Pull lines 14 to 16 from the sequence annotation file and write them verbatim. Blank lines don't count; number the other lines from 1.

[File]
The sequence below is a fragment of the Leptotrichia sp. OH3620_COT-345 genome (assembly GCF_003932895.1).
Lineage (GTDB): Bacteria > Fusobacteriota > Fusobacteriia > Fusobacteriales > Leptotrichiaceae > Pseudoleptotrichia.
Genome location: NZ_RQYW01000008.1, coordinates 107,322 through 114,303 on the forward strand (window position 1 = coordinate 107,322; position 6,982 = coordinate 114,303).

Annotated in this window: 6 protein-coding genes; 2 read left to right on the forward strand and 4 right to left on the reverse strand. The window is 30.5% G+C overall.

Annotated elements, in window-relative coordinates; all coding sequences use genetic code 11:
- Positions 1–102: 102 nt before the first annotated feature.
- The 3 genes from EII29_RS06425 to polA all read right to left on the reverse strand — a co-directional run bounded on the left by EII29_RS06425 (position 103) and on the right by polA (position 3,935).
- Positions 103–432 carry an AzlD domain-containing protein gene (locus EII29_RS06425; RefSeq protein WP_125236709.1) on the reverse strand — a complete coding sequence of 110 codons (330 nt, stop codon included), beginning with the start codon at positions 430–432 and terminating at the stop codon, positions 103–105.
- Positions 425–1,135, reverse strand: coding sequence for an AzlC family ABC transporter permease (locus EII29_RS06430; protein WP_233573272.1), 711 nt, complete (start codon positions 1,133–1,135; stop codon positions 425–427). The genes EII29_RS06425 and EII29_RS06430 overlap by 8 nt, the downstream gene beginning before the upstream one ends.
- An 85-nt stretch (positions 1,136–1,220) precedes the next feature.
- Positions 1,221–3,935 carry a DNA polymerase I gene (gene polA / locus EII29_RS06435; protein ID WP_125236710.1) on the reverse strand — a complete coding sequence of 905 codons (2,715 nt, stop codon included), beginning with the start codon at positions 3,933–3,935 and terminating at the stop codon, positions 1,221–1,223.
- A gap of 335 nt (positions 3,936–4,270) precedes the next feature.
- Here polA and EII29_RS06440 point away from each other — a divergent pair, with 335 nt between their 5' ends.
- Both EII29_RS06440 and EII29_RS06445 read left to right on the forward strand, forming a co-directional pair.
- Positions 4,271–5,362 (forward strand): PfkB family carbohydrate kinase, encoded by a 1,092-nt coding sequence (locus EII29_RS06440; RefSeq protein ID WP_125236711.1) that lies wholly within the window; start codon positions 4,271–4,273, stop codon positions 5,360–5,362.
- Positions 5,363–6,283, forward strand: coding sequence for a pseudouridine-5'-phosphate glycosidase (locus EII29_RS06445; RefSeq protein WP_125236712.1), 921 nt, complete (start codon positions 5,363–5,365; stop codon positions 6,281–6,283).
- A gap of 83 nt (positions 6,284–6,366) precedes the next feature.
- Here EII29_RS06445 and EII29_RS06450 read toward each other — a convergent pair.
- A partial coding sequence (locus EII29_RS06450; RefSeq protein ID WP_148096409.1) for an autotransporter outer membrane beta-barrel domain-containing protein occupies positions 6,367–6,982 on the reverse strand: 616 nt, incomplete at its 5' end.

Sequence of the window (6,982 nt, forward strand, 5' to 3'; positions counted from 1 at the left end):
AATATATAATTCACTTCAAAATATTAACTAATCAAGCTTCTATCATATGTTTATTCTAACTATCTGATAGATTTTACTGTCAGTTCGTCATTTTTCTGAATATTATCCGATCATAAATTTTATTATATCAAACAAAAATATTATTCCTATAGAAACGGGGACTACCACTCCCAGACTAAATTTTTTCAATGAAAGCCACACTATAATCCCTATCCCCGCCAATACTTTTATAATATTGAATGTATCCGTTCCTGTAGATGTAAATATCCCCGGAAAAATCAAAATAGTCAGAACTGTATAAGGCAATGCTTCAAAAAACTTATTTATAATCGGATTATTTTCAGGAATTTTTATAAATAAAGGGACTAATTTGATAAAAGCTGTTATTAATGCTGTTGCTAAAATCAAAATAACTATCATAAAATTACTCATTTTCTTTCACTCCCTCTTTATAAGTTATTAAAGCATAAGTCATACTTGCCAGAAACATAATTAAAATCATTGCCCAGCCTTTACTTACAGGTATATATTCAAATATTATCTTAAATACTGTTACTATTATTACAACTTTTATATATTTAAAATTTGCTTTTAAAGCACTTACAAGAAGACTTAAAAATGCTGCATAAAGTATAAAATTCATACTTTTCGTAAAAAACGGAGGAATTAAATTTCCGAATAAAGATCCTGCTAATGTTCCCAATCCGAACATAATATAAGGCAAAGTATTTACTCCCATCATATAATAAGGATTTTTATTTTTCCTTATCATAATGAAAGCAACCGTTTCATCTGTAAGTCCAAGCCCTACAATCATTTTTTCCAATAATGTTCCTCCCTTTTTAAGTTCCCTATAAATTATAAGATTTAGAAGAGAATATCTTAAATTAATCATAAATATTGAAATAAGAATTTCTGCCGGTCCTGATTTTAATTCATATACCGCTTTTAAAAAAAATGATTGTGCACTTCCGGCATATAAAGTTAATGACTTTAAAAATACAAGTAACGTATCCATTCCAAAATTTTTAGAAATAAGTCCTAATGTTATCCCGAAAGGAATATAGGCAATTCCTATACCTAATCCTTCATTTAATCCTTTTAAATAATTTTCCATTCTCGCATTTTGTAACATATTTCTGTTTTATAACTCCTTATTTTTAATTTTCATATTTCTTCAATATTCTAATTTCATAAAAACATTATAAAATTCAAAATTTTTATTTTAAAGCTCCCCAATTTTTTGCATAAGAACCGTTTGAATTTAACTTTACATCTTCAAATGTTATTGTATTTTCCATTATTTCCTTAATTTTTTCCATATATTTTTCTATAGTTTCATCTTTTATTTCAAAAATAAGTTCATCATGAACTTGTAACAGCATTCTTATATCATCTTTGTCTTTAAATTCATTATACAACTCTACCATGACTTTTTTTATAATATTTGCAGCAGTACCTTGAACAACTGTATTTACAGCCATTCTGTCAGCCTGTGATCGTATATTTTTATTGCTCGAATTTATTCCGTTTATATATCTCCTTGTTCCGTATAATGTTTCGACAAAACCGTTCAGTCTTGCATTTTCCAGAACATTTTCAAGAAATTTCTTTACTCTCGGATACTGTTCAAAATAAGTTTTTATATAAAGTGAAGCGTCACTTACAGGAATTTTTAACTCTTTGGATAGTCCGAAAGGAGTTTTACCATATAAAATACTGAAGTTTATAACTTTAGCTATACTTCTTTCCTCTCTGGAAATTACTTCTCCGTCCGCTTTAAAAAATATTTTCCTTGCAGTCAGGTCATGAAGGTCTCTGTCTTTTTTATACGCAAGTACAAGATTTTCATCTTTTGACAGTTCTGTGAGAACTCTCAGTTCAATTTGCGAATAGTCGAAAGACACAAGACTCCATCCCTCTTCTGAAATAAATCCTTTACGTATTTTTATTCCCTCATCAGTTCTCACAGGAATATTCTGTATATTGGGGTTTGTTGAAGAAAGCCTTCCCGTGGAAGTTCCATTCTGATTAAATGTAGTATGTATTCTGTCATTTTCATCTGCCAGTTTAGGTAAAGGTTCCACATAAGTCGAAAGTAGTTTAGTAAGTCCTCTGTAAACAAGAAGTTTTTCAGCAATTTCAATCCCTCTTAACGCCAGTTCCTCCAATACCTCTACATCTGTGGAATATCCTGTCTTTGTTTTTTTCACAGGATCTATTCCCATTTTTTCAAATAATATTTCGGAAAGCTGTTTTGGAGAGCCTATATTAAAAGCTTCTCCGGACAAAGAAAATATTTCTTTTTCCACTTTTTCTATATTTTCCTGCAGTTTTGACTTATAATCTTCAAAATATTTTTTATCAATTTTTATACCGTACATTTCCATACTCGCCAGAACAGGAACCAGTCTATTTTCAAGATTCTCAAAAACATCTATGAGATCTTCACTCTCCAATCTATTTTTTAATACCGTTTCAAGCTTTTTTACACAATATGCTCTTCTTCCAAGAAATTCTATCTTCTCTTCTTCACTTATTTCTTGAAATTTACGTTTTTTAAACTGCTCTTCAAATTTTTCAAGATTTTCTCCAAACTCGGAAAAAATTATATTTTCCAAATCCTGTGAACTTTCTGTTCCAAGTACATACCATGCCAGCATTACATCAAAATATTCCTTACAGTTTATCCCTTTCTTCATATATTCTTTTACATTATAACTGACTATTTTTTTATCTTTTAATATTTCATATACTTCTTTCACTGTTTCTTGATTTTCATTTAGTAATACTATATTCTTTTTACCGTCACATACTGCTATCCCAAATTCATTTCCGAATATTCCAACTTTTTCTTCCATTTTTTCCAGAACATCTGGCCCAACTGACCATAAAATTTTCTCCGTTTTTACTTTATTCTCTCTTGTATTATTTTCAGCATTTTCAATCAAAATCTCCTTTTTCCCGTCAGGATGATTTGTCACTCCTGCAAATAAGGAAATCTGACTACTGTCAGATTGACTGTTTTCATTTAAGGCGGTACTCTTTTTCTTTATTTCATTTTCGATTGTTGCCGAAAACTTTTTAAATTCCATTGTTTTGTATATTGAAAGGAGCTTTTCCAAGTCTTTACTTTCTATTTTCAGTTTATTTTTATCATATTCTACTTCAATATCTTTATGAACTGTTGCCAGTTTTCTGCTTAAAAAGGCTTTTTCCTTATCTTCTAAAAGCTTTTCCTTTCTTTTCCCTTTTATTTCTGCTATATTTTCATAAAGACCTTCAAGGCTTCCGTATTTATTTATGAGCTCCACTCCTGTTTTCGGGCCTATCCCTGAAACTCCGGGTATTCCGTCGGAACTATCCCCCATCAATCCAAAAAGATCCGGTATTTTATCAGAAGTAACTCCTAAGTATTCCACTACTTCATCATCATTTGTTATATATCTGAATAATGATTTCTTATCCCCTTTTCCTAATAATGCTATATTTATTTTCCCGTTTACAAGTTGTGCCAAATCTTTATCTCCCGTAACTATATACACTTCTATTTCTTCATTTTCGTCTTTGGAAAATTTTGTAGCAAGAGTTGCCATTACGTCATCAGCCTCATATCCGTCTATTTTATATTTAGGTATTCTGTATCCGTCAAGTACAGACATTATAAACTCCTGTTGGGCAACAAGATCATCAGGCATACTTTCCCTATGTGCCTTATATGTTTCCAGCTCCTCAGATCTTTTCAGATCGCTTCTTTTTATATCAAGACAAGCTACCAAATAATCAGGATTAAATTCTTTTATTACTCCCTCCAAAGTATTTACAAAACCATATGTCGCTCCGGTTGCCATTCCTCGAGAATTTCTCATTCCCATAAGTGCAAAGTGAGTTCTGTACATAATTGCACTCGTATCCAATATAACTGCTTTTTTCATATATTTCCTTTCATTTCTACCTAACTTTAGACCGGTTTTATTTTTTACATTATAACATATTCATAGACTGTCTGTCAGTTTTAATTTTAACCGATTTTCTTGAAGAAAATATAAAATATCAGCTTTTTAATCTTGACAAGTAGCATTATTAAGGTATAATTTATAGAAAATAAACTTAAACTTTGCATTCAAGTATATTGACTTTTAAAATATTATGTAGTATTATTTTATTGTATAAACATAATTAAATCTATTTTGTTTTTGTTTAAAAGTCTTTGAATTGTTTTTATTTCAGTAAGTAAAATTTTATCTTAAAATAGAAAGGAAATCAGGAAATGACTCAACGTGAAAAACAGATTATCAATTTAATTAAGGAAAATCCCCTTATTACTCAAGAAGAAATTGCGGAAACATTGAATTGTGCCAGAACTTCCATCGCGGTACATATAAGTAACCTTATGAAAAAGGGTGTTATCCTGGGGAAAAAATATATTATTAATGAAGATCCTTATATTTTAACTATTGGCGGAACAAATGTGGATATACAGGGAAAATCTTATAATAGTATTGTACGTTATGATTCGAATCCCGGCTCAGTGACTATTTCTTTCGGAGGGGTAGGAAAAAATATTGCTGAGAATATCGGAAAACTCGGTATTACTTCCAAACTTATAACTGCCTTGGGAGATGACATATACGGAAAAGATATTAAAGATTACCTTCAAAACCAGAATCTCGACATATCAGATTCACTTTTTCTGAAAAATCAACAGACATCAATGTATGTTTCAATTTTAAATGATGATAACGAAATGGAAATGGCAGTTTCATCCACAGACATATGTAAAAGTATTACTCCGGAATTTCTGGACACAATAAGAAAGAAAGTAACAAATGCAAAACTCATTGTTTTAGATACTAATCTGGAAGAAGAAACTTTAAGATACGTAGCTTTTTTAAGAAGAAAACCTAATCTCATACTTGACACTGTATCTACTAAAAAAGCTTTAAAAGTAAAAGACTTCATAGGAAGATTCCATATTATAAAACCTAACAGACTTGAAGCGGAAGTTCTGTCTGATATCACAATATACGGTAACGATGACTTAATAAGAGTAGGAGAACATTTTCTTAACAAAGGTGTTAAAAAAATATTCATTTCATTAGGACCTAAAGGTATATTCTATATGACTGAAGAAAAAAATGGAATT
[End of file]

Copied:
- Both EII29_RS06440 and EII29_RS06445 read left to right on the forward strand, forming a co-directional pair.
- Positions 4,271–5,362 (forward strand): PfkB family carbohydrate kinase, encoded by a 1,092-nt coding sequence (locus EII29_RS06440; RefSeq protein ID WP_125236711.1) that lies wholly within the window; start codon positions 4,271–4,273, stop codon positions 5,360–5,362.
- Positions 5,363–6,283, forward strand: coding sequence for a pseudouridine-5'-phosphate glycosidase (locus EII29_RS06445; RefSeq protein WP_125236712.1), 921 nt, complete (start codon positions 5,363–5,365; stop codon positions 6,281–6,283).